When developers first starting building for Apple’s phones, in 2007, they were given one format for the four-inch iPhone screens. A larger format came along three years later, when the iPad debuted. Google, on the other hand, gave developers an array of options, so they could build apps for its ever-evolving cache of hardware partners and devices. With Apple, the format options remained limited — until June, when its latest software update blew those restrictions apart.
It was one of several signs that the nation’s top smartphone maker was ready to expand its portfolio. On Thursday, The New York Times nailed down several persistent rumors: at Apple’s much-anticipated Tuesday event in Cupertino, California, it will unveil two iPhones with larger screens, a wearable computing device and a mobile payment system within its devices.
For the coming holiday season, there are several things to be gleaned from Apple’s history of launching products. The company has given significant support to new product launches. And it typically couples expensive media buys — in high-profile television, print and outdoor ads —with lucrative product placement, a tactic the company pioneered.
There are other considerations. For one, Apple may be venturing into two categories — wearable devices and mobile payments — unproven in consumer adoption and untested in the ad world. (Apple’s wearable device will not ship until 2015, according to multiple reports.) Also, as Ad Age extensively reported, Apple is undergoing a significant marketing overhaul, building a sizable internal creative team to pit against its long-time agency TBWA/Media Arts Lab.
Little netted Apple more media attention than Jobs, in his token black turtleneck, unveiling the first iPhone on stage in 2007. Yet, Apple still felt the need to advertise. The first iPhone spot, “Hello”, debuted during the 2007 Oscars. It showed the Apple logo, but not the iPhone name — Apple was battling Cisco over the rights. That year, Apple reported an increase of $129 million in ad spending, to $467 million.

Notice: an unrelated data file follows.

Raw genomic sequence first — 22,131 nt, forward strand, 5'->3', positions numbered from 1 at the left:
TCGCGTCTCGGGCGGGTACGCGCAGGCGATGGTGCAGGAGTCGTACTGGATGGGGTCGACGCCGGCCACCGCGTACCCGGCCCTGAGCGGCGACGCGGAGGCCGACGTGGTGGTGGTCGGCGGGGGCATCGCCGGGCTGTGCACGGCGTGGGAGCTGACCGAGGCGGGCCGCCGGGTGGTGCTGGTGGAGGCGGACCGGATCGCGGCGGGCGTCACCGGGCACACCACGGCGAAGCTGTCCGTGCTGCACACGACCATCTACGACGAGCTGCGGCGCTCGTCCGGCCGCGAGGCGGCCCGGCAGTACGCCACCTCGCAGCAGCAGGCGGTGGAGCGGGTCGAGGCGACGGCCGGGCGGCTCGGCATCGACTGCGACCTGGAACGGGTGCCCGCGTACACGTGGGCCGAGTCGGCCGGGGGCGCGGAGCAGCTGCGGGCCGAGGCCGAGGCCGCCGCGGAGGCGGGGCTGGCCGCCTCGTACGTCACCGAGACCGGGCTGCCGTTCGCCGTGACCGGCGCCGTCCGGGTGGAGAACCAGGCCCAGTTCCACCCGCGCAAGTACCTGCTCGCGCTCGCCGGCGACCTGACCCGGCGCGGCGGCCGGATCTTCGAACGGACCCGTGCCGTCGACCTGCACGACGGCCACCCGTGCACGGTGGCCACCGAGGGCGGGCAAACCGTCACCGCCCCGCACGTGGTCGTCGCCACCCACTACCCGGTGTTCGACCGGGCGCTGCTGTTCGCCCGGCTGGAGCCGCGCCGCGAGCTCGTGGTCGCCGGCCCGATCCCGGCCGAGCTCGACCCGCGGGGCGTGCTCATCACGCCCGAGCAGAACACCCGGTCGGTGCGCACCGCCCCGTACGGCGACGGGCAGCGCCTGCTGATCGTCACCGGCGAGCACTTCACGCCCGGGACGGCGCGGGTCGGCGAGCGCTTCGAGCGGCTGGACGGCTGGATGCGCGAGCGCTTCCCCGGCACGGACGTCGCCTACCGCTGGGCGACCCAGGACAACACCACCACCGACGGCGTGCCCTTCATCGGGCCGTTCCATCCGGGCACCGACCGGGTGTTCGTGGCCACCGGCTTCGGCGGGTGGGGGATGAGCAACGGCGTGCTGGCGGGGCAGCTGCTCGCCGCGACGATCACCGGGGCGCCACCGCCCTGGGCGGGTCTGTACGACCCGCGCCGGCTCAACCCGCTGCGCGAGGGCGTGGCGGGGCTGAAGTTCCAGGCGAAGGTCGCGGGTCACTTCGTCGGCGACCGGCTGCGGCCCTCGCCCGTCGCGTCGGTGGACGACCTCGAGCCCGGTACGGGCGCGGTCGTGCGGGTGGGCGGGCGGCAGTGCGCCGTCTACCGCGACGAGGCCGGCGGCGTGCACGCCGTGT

Big support for new products
As digital media expanded, Apple avoided a centralized strategy, letting its videos proliferate across the web. Its first commercial for the iPad, in March 2010, went viral. The new tablet also found its way into mainstream television shows, such as Modern Family, a coup that came, quite likely, without paid promotion from Apple.
The handset maker still spends a considerable amount on TV. Last year, 80 percent of its measured media spending — $626,972 — was spent on TV, according to the Ad Age DataCenter. For its size, the world’s most profitable company spends little. Only 0.64 percent of its revenues went to marketing in 2013. (Samsung spent 1.82 percent of global revenues on ads and 3.51 percent on sales promotion.) But Apple’s revenues are massive. When it needs to spend on ads, it can.
The company dropped $51.9 million on advertising for its new iPad in the second quarter of 2010, and kept up that pace for the remainder of the year, according to figures from Kantar media. Apples’ ad spend leapt three-fold between 2010 and 2011, and its revenues grew faster than that. Apple spent $31.1 million in the fourth quarter of that year to promote the new MacBook Air. It spent around the same amount two years later, during the holiday season, for the MacBook Pro.
Shape of ads to come
Apple has run ad campaigns promoting specific services, like its App Store, in 2008, and its FaceTime video feature, in 2010. But the iPhone, the source of more than half of its revenues, remains the biggest beneficiary of ad spending. More than 40 percent of Apple’s measured media spending, from 2009 to 2013, promoted the smartphone.
This year, however, it has hinted at the shape of ads to come, as it builds devices and services that orbit the iPhone. “Parenthood”, a spot from June, slyly featured plugs for Apple’s growing presence in the connected home industry. Two more spots, “Powerful” and “Strength,” showed off the numerous ways iPhone consumers deploy the device, including for fitness-tracking.
Apple has also increased its marketing presence abroad, particularly in China. In August, it released a mini-film with a Chinese electro-pop band. Its marketing shift is following sales. In 2009, China and Hong Kong accounted for 1.8 percent of sales; this past quarter, they neared 16 percent. For Apple, Asia is an incredibly competitive market — one that, incidentally, loves large-screen phones.
Article sourced from Adage.com
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